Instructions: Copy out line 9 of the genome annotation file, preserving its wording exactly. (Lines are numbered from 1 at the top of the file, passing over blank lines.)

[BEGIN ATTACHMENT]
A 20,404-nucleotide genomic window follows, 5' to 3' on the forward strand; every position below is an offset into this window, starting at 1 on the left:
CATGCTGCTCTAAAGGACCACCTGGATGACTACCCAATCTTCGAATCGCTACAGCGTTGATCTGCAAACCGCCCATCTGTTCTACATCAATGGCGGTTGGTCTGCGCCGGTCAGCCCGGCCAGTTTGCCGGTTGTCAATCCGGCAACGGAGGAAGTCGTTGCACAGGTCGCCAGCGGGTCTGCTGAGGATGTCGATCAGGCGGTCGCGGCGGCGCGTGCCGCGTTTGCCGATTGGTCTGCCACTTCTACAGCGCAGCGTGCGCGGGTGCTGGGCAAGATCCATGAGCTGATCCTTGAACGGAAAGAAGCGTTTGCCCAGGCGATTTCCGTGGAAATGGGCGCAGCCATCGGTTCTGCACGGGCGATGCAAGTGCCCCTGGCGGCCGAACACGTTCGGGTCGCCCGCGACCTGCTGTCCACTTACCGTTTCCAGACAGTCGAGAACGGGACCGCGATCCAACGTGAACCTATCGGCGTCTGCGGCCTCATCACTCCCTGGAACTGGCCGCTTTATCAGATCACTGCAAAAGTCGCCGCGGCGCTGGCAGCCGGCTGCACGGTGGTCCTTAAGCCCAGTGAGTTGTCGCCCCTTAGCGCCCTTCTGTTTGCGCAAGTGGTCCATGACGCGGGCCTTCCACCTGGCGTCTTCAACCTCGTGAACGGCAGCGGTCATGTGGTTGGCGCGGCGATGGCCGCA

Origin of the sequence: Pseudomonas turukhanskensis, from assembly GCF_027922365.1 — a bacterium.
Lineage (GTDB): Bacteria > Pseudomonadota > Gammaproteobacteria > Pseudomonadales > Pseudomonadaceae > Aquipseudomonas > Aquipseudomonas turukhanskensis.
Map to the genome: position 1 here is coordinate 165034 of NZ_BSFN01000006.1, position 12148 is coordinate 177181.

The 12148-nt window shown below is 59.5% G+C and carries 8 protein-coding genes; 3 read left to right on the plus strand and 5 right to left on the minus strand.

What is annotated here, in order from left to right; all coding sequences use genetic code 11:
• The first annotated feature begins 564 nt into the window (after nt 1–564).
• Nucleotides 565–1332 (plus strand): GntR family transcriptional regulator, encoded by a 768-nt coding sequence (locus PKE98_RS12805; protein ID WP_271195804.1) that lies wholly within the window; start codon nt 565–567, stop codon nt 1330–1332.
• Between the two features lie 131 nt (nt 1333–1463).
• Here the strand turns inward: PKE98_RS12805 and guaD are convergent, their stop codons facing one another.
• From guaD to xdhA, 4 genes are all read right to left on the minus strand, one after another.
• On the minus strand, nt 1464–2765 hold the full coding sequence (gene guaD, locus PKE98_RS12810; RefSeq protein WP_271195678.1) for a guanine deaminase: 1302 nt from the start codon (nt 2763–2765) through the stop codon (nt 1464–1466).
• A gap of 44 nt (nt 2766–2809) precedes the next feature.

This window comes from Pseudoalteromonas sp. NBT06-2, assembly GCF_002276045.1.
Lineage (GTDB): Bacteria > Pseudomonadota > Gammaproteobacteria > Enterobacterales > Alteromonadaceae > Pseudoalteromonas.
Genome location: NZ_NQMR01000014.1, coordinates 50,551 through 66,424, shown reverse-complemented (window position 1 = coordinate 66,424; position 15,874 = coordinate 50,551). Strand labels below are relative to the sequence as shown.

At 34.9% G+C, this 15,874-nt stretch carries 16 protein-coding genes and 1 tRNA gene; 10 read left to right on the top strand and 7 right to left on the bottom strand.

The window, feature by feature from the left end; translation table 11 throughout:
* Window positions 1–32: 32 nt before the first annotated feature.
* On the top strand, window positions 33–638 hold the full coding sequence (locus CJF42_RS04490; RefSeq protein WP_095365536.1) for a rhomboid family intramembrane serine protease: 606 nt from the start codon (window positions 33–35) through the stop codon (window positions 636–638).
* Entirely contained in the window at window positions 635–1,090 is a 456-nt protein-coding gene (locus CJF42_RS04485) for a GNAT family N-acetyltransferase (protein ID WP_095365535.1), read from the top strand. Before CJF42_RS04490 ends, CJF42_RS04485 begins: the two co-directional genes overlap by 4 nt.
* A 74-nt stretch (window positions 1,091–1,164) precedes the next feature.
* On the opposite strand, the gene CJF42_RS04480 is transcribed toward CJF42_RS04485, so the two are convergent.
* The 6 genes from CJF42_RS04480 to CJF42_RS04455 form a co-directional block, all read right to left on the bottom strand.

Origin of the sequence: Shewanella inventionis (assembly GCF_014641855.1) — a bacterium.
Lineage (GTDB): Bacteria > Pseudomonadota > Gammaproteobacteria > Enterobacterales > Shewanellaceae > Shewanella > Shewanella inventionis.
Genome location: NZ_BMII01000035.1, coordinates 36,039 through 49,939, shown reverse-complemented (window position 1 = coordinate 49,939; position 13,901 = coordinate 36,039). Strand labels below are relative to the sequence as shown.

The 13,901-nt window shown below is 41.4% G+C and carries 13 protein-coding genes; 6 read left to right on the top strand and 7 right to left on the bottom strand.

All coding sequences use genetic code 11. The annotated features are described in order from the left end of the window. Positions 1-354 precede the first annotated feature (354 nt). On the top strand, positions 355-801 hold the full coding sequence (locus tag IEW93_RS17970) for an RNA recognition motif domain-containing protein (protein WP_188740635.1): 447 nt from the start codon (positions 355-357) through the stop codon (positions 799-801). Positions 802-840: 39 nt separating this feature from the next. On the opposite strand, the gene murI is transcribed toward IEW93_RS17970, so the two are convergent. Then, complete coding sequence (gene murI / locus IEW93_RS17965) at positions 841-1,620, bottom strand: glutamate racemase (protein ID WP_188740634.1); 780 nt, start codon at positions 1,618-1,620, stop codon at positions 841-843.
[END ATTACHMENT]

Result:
• Nucleotides 565–1332 (plus strand): GntR family transcriptional regulator, encoded by a 768-nt coding sequence (locus PKE98_RS12805; protein ID WP_271195804.1) that lies wholly within the window; start codon nt 565–567, stop codon nt 1330–1332.